With characteristic humility, Sámano Córdova describes himself today as “a doodler.” His drawings often spark his literary ideas, including the monster protagonist of Monstrilio.
And from his background in photography, the negative space between objects in an exhibit holds for Sámano Córdova a similar tension to the white space on a page. “A lot can happen in that negative space for the reader,” he says.
Sámano Córdova, now Fordham University’s writer-in-residence, is working on new material. Some days, he says, it’s easier to write knowing he already has a book out in the world. On other days, other people’s expectations can be stultifying. Always, Sámano Córdova returns to his first love, visual art, as he creates fiction, drawing his way into new stories.
In 2013, Li began a novel about a struggling family restaurant in the Metro D.C. area—part high-stakes workplace drama, part family saga, with a good dose of humor. She figured she had the first third of the book set. But her mentor, the aforementioned Pollack, thought otherwise. “This is not a novel; these are character sketches,” Pollack told her.
“And she was right,” Li says. “She saved me a lot of time.” Pollack instructed Li to think of novel characters not as enacting the routine of daily life but as experiencing the disruption of that daily life. So, Li set the restaurant on fire in the first act.
Pollack also gave Li a lesson in managing expectations. She gestured a timeline by stretching her hands wide. “This is the very beginning,” she said, waving her left hand. “And this is the very end,” she said, wiggling the fingers of her right hand. “And you’re here, near the very beginning,” she indicated about a centimeter past her left hand. “You’re almost at the ‘zero draft stage.’ Not first draft, mind you; you’re a ways away from that. Zero draft.”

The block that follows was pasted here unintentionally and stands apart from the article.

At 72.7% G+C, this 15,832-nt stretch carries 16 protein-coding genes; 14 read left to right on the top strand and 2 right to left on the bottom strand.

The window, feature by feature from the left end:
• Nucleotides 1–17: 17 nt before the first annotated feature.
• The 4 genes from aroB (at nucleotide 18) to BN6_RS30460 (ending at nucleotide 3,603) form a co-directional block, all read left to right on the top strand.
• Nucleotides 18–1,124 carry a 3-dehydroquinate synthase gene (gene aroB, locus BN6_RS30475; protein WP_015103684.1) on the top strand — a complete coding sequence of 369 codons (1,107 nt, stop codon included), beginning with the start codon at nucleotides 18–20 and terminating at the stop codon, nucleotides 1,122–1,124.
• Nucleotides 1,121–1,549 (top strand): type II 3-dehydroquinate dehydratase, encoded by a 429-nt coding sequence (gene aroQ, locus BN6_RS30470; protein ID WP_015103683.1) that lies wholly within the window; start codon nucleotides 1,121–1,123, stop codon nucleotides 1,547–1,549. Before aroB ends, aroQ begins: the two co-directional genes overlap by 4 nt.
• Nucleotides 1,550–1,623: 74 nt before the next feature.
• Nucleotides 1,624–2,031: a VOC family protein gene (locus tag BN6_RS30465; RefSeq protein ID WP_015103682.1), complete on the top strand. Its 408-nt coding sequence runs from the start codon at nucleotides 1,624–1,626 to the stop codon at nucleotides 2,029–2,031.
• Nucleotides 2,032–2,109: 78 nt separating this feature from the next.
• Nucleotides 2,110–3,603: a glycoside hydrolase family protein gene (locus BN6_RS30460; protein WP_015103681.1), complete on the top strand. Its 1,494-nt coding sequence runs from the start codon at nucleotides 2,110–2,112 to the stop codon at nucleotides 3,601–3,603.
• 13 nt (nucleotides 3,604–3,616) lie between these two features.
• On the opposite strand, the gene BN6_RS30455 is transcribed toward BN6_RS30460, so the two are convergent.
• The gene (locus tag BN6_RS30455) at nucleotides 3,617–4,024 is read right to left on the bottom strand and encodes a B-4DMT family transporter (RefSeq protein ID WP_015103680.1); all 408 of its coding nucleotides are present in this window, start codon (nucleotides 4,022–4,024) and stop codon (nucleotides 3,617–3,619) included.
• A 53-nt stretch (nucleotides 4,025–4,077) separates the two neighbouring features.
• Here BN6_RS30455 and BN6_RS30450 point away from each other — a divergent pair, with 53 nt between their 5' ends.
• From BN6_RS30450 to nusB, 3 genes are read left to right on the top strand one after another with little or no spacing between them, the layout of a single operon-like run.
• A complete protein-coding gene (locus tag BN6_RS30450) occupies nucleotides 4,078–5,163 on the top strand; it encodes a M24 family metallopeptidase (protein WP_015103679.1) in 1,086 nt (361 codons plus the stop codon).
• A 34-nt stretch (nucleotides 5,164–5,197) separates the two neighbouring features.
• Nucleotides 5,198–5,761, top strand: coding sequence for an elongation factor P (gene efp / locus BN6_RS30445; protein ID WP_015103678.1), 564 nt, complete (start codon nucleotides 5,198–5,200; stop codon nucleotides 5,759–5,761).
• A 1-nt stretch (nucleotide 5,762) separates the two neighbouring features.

That lesson taught Li that writing a novel requires endurance. “It turns out you can’t fake it,” Li says. “Knowing some of my pages are going to be trashed isn’t an invitation to write a bunch of trash pages as a shortcut.”
In addition to working on the book, Li spent her fellowship year in the HZWP learning French, taking piano lessons, and creating a literary magazine at the Neutral Zone teen center in Ann Arbor. She found that her writing practice was energized and focused by these non-novel-writing creative activities. “If I had used that fellowship year only to write,” she says, “I don’t think I would have finished the book.”
Li made her way through Pollack’s timeline, and sold the novel, Number One Chinese Restaurant, at the end of her fellowship year, in 2016. When it was released in the summer of 2018, Li was growing roots in Ann Arbor, working at Literati Bookstore and teaching in LSA’s Sweetland Center for Writing.
Shortly after the launch, Li returned to graduate school to earn a Master of Science in Information from U-M’s School of Information (SI) while “zero-drafting” her second novel. She needed health insurance and a steady income, but beyond that, she knew that this line of work would nourish her book by putting her in contact with new people and problems in the world.
Now, Li works full time as a UX researcher for Duo Security in Ann Arbor. Li finds UX research to be a lot like the development of a fictional character. She synthesizes data points, taking logical leaps to create narratives about users of Duo’s products. Li says this work requires understanding character motivations—while no one’s going to say “my love of family is why I use such-and-such grocery app,” deeper needs and desires often shape user experience. Li draws out themes that add up to tell a story.
Li usually writes in the mornings at home before switching gears to Duo work. Her second novel, yet untitled, is about a group of childhood friends that graduate into the recession and become part of a viral YouTube video—with devastating consequences. She began the project in 2018 and is now using her paid time off to prepare her manuscript for submission.